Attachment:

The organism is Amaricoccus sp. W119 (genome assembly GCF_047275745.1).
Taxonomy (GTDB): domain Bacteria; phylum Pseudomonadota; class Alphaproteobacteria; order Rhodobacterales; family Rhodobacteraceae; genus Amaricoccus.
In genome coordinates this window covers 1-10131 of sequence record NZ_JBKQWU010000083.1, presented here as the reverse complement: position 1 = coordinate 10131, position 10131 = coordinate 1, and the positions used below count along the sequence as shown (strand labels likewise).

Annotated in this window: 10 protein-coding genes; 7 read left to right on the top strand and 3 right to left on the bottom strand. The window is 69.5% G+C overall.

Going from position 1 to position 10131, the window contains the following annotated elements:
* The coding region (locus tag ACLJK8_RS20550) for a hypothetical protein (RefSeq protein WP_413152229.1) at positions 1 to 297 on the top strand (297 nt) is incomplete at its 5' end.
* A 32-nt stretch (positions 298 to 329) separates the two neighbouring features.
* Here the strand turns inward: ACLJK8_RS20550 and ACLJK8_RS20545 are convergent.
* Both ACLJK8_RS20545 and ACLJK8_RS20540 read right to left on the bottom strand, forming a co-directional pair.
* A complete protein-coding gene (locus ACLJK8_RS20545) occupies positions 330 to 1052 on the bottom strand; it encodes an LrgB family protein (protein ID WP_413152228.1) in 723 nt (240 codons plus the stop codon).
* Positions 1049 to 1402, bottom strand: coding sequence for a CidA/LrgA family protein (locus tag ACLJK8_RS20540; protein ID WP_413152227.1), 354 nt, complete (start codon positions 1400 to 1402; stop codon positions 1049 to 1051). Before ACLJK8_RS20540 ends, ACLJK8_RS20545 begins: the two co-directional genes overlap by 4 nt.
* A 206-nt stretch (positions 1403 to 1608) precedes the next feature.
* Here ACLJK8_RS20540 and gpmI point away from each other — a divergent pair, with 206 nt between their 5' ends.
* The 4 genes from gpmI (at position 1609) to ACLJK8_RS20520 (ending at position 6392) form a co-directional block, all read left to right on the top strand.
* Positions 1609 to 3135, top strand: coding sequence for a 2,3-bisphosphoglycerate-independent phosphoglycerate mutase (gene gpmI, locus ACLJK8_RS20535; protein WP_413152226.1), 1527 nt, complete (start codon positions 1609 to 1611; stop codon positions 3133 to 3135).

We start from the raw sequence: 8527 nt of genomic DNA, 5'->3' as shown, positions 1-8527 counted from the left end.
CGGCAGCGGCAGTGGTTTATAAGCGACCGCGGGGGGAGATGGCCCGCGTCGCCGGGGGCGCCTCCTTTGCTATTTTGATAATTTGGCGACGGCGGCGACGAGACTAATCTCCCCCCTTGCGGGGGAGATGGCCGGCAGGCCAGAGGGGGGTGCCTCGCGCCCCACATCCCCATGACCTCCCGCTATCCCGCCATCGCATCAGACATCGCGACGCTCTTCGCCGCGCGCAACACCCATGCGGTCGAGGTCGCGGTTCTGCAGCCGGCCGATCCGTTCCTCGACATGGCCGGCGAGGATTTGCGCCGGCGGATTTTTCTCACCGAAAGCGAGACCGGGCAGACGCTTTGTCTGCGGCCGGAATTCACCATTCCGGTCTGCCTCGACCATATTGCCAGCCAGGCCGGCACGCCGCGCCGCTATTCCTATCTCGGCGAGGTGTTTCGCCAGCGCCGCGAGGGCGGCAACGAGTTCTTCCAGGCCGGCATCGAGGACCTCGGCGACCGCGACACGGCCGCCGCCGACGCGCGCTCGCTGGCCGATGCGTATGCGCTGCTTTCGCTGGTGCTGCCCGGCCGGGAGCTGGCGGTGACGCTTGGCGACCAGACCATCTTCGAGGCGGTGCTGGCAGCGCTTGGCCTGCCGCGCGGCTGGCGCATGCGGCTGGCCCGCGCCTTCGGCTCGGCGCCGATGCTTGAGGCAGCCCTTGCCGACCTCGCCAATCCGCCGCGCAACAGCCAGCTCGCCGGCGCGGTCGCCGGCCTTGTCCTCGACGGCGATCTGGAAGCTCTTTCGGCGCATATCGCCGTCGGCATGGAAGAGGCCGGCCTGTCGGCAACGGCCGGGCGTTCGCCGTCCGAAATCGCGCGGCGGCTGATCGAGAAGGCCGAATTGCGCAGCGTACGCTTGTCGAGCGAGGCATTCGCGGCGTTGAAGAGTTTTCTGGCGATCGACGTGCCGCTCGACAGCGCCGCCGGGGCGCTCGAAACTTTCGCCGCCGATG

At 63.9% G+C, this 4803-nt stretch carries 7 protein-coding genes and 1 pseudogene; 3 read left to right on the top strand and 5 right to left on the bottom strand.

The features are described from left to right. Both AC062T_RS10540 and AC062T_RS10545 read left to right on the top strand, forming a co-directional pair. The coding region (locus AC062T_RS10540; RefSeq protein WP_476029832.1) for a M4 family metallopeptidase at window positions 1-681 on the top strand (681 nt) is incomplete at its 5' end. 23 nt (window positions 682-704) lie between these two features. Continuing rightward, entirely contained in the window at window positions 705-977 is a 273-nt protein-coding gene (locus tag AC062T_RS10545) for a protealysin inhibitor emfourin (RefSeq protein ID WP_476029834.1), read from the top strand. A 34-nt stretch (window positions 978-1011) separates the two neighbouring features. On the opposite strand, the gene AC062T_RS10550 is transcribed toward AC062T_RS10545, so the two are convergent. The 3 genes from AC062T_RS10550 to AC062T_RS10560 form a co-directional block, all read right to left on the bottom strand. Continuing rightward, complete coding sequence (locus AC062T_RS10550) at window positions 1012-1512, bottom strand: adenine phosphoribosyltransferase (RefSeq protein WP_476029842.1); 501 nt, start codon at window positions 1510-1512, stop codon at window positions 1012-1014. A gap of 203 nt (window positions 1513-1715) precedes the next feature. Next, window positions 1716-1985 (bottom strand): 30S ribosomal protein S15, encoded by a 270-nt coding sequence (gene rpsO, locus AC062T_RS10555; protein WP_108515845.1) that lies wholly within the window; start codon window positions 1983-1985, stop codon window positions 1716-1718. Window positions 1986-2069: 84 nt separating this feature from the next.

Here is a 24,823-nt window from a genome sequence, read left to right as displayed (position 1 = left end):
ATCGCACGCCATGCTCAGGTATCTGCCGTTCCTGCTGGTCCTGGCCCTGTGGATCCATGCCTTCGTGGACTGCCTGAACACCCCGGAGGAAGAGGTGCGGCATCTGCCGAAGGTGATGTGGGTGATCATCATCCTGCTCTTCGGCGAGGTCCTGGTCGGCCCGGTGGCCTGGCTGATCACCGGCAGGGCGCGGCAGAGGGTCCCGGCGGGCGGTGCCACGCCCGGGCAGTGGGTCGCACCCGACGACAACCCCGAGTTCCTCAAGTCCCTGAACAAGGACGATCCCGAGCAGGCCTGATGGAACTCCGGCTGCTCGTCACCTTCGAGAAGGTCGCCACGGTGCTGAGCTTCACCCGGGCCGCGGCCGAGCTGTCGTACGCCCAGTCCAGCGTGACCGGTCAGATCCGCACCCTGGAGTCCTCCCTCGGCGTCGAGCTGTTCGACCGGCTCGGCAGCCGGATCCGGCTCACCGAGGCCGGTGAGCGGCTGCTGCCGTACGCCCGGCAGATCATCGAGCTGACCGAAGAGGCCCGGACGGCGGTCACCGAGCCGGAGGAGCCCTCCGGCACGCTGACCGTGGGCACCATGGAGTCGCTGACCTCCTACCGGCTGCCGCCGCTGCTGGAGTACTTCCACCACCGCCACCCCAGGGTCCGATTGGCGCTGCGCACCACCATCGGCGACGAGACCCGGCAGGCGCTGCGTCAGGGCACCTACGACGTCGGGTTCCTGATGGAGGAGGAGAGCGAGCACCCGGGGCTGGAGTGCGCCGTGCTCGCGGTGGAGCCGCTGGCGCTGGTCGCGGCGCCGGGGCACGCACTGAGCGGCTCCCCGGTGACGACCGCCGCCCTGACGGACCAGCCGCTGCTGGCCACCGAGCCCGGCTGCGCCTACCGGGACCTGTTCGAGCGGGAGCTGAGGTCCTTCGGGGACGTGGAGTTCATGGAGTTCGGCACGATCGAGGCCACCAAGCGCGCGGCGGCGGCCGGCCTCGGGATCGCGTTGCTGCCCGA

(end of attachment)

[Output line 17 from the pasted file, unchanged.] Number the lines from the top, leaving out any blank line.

CGGCAGCGGCAGTGGTTTATAAGCGACCGCGGGGGGAGATGGCCCGCGTCGCCGGGGGCGCCTCCTTTGCTATTTTGATAATTTGGCGACGGCGGCGACGAGACTAATCTCCCCCCTTGCGGGGGAGATGGCCGGCAGGCCAGAGGGGGGTGCCTCGCGCCCCACATCCCCATGACCTCCCGCTATCCCGCCATCGCATCAGACATCGCGACGCTCTTCGCCGCGCGCAACACCCATGCGGTCGAGGTCGCGGTTCTGCAGCCGGCCGATCCGTTCCTCGACATGGCCGGCGAGGATTTGCGCCGGCGGATTTTTCTCACCGAAAGCGAGACCGGGCAGACGCTTTGTCTGCGGCCGGAATTCACCATTCCGGTCTGCCTCGACCATATTGCCAGCCAGGCCGGCACGCCGCGCCGCTATTCCTATCTCGGCGAGGTGTTTCGCCAGCGCCGCGAGGGCGGCAACGAGTTCTTCCAGGCCGGCATCGAGGACCTCGGCGACCGCGACACGGCCGCCGCCGACGCGCGCTCGCTGGCCGATGCGTATGCGCTGCTTTCGCTGGTGCTGCCCGGCCGGGAGCTGGCGGTGACGCTTGGCGACCAGACCATCTTCGAGGCGGTGCTGGCAGCGCTTGGCCTGCCGCGCGGCTGGCGCATGCGGCTGGCCCGCGCCTTCGGCTCGGCGCCGATGCTTGAGGCAGCCCTTGCCGACCTCGCCAATCCGCCGCGCAACAGCCAGCTCGCCGGCGCGGTCGCCGGCCTTGTCCTCGACGGCGATCTGGAAGCTCTTTCGGCGCATATCGCCGTCGGCATGGAAGAGGCCGGCCTGTCGGCAACGGCCGGGCGTTCGCCGTCCGAAATCGCGCGGCGGCTGATCGAGAAGGCCGAATTGCGCAGCGTACGCTTGTCGAGCGAGGCATTCGCGGCGTTGAAGAGTTTTCTGGCGATCGACGTGCCGCTCGACAGCGCCGCCGGGGCGCTCGAAACTTTCGCCGCCGATG